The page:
Targeting Aurora kinase with MK-0457 inhibits ovarian cancer growth

Yvonne G. Lin, Anand Immaneni, William M. Merritt, Lingegowda S. Mangala, Seung Wook Kim, Mian M.K. Shahzad, Yvonne T.M. Tsang, Guillermo N. Armaiz-Pena, Chunhua Lu, Aparna A. Kamat, Liz Y. Han, Whitneya Spannuth, Alpa M. Nick, Charles N. Landen, Kwong K. Wong, Michael J. Gray, Robert L. Coleman, Diane C. Bodurka, William R. Brinkley, Anil K. Sood

Research output: Contribution to journalArticle

56 Scopus citations

Abstract

Purpose: The Aurora kinase family plays pivotal roles in mitotic integrity and cell cycle. We sought to determine the effects of inhibiting Aurora kinase on ovarian cancer growth in an orthotopic mouse model using a small molecule pan-Aurora kinase inhibitor, MK-0457. Experimental Design: We examined cell cycle regulatory effects and ascertained the therapeutic efficacy of Aurora kinase inhibition both alone and combined with docetaxel using both in vitro and in vivo ovarian cancer models. Results: In vitro cytotoxicity assays with HeyA8 and SKOV3ip1 cells revealed >10-fold greater docetaxel cytotoxicity in combination with MK-0457. After in vivo dose kinetics were determined using phospho-histone H3 status, therapy experiments with the chemosensitive HeyA8 and SKOV3ip1 as well as the chemoresistant HeyA8-MDR and A2780-CP20 models showed that Aurora kinase inhibition alone significantly reduced tumor burden compared with controls (P values < 0.01). Combination treatment with docetaxel resulted in significantly improved reduction in tumor growth beyond that afforded by docetaxel alone (P ≤ 0.03). Proliferating cell nuclear antigen immunohistochemistry revealed that MK-0457 alone and in combination with docetaxel significantly reduced cellular proliferation (P values < 0.001). Compared with controls, treatment with MK-0457 alone and in combination with docetaxel also significantly increased tumor cell apoptosis by ∼3-fold (P < 0.01). Remarkably, compared with docetaxel monotherapy, MK-0457 combined with docetaxel resulted in significantly increased tumor cell apoptosis. Conclusions: Aurora kinase inhibition significantly reduces tumor burden and cell proliferation and increases tumor cell apoptosis in this preclinical orthotopic model of ovarian cancer. The role of Aurora kinase inhibition in ovarian cancer merits further investigation in clinical trials.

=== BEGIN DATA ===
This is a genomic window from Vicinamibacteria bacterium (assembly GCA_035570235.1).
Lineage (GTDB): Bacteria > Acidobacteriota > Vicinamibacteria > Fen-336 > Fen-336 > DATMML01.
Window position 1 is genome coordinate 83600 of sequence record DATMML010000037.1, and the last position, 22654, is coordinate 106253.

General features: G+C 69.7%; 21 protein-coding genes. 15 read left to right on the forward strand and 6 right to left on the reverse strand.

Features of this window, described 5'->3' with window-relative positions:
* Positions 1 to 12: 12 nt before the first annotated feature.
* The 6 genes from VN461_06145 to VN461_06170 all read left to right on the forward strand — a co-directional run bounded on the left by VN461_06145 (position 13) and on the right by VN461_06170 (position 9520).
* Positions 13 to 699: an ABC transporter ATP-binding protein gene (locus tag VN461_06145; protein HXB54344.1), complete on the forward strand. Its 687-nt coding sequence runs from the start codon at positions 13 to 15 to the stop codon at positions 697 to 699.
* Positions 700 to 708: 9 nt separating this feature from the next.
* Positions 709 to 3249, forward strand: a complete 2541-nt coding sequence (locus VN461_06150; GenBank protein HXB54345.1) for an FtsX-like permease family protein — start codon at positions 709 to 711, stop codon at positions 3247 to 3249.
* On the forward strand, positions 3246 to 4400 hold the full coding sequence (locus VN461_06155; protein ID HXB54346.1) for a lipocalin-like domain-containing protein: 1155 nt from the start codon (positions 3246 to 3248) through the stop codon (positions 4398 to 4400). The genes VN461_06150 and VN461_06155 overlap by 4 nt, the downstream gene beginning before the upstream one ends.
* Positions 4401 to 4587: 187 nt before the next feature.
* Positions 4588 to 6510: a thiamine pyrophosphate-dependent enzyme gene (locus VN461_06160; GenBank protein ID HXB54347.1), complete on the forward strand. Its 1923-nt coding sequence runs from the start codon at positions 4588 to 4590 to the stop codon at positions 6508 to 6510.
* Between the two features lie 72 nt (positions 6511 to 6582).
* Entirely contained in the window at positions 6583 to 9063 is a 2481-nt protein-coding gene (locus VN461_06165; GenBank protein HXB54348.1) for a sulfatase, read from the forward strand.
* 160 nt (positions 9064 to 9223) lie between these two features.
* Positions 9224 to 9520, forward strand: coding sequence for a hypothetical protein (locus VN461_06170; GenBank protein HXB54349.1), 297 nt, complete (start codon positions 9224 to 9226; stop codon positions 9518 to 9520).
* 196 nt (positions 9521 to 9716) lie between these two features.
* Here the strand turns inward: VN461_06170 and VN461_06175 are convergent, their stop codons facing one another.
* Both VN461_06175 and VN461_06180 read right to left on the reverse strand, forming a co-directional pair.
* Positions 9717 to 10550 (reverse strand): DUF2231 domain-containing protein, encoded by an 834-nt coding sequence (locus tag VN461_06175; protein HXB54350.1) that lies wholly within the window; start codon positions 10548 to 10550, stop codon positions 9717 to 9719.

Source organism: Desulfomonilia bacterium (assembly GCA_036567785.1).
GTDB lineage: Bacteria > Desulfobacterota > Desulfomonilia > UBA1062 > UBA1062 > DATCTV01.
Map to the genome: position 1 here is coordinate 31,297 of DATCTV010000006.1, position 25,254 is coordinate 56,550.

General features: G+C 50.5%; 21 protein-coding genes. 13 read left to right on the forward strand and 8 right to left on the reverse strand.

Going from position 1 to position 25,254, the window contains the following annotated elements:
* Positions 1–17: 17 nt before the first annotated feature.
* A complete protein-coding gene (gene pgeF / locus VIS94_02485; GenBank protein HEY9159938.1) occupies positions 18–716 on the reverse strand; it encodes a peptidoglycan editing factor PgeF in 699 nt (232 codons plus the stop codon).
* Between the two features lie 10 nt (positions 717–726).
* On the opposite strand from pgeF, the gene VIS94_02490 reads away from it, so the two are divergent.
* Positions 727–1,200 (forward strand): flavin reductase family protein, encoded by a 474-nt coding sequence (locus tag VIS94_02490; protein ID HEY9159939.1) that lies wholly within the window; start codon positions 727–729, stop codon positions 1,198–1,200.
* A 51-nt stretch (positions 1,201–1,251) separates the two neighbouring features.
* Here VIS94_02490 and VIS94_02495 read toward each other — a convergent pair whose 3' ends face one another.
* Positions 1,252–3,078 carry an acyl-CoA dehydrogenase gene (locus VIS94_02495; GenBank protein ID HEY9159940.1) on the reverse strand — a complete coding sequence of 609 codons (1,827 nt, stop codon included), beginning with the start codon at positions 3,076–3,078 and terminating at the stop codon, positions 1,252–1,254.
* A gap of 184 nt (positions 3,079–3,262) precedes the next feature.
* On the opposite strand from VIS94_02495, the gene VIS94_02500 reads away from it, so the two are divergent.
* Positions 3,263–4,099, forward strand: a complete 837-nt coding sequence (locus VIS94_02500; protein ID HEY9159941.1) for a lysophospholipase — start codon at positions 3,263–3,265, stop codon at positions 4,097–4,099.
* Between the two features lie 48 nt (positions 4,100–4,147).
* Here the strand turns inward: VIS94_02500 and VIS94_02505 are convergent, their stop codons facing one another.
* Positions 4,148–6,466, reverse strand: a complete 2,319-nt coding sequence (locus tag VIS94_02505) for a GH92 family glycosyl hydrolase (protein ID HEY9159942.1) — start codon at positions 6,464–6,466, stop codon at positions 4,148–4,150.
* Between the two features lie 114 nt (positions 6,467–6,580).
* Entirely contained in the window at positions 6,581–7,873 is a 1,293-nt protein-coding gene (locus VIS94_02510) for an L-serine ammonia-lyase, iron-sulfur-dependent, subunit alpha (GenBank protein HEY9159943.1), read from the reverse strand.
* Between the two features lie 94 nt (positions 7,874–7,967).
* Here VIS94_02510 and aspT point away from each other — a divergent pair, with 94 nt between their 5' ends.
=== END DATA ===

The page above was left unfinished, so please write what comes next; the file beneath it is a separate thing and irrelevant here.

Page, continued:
Original languageEnglish (US)
Pages (from-to)5437-5446
Number of pages10
JournalClinical Cancer Research
Volume14
Issue number17
DOIs
StatePublished - Sep 1 2008

ASJC Scopus subject areas

  • Oncology
  • Cancer Research

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